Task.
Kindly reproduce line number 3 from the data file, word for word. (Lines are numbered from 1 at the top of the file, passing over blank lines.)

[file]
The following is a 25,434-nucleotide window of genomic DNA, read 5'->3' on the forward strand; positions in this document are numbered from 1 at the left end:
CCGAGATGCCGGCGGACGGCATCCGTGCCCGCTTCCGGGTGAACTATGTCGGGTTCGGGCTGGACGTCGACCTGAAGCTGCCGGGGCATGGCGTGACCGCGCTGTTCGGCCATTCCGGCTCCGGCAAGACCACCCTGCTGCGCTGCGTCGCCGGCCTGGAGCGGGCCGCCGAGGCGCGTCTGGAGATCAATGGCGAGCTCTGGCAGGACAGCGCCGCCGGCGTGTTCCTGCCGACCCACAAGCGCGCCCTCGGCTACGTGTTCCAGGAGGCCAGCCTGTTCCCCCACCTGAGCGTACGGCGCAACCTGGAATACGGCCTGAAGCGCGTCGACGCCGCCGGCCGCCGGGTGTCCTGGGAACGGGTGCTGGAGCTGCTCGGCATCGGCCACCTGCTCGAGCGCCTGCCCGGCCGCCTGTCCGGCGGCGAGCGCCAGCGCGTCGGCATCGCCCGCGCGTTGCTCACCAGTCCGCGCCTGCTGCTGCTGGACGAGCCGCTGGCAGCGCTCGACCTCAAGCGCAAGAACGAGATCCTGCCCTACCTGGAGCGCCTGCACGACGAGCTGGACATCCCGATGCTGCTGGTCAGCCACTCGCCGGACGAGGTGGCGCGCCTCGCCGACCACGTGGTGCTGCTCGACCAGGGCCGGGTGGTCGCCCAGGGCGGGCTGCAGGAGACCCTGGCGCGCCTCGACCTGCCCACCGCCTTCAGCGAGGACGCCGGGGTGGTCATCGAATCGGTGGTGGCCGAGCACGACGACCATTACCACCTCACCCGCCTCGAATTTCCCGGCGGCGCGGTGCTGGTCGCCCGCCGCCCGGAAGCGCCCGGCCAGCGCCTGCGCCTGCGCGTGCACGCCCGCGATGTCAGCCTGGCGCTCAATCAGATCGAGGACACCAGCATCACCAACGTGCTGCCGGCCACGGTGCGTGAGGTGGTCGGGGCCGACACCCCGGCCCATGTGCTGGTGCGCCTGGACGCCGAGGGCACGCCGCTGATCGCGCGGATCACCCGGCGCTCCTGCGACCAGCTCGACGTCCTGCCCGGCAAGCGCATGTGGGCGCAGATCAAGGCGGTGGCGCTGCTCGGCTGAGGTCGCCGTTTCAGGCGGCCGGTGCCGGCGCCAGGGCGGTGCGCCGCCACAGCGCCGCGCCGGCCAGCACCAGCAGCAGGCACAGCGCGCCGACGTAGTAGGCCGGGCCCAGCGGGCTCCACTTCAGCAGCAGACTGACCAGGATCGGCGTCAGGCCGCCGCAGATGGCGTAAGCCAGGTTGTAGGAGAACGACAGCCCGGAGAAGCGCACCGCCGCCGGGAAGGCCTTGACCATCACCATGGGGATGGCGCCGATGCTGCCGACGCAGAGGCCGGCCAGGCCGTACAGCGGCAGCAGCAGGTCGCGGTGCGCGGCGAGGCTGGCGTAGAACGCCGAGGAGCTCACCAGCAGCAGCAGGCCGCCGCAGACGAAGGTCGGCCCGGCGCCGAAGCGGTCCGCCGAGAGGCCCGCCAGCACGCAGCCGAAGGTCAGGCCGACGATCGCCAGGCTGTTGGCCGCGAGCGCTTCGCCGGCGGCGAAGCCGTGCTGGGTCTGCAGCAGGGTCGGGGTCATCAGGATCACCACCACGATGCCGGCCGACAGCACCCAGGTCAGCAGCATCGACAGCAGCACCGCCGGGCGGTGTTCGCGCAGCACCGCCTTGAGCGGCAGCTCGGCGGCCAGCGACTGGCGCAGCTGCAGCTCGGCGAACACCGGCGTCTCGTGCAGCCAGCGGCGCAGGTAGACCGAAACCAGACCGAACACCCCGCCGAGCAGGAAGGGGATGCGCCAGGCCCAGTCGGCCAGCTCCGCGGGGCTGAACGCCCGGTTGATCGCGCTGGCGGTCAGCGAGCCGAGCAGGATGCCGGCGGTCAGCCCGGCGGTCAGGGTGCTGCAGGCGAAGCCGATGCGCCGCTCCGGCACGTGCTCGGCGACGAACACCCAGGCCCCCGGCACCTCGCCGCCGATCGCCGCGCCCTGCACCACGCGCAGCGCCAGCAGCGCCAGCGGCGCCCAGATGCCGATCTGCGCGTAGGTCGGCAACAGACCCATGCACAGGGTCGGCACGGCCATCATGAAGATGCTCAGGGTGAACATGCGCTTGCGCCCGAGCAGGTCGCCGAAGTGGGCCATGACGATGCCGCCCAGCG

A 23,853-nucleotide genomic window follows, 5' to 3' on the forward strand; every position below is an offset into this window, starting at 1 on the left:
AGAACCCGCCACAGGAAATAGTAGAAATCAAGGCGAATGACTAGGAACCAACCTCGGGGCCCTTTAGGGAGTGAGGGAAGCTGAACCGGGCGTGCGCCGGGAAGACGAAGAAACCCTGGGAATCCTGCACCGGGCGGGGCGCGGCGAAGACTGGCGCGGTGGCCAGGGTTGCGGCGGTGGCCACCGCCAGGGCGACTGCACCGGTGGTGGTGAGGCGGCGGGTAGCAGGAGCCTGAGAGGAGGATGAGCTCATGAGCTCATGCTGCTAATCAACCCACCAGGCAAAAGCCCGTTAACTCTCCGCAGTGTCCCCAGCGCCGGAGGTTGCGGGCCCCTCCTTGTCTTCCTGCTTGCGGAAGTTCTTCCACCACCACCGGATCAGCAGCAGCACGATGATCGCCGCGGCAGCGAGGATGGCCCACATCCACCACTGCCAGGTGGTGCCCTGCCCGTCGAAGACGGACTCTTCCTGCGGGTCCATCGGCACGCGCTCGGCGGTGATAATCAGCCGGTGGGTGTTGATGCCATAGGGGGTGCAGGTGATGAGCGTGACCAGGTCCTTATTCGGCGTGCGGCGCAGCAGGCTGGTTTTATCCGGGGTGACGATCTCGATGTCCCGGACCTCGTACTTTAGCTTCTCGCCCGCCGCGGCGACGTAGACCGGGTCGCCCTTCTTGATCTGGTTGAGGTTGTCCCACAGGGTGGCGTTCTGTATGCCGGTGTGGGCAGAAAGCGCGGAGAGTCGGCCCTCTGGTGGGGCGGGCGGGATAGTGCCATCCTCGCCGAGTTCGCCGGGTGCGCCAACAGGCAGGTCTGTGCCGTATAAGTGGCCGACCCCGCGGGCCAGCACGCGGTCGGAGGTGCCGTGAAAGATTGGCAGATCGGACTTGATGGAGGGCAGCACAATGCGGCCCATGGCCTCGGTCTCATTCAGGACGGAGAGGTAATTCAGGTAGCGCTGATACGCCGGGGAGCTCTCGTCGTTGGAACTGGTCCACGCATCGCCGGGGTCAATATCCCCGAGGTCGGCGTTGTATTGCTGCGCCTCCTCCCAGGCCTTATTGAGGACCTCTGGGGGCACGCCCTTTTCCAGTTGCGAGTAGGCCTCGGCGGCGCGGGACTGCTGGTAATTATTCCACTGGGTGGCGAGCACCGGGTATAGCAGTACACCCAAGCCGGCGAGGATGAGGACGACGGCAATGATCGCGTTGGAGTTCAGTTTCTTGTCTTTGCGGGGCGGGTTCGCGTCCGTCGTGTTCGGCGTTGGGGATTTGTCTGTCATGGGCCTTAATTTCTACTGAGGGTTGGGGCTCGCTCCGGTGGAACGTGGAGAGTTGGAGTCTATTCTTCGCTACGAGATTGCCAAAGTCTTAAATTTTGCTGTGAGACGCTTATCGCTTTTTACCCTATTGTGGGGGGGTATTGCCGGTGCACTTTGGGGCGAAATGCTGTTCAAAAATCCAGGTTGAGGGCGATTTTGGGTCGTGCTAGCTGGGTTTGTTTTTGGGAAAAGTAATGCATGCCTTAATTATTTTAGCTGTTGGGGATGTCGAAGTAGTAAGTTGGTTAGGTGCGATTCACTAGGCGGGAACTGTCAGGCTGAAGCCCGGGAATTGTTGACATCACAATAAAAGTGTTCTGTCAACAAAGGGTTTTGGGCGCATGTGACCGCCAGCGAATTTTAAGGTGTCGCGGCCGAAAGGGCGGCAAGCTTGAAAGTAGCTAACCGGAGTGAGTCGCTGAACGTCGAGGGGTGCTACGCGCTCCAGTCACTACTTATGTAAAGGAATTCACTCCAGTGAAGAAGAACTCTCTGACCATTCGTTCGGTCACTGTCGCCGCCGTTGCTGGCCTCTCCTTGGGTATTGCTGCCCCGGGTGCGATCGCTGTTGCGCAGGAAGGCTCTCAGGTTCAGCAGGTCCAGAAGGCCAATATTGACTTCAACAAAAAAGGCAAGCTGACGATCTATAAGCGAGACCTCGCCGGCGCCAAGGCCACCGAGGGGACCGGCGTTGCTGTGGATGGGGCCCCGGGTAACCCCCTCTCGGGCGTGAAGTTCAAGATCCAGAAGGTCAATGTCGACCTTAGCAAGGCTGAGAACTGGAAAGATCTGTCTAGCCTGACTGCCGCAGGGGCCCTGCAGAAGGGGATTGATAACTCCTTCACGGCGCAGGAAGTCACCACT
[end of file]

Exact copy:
A 23,853-nucleotide genomic window follows, 5' to 3' on the forward strand; every position below is an offset into this window, starting at 1 on the left: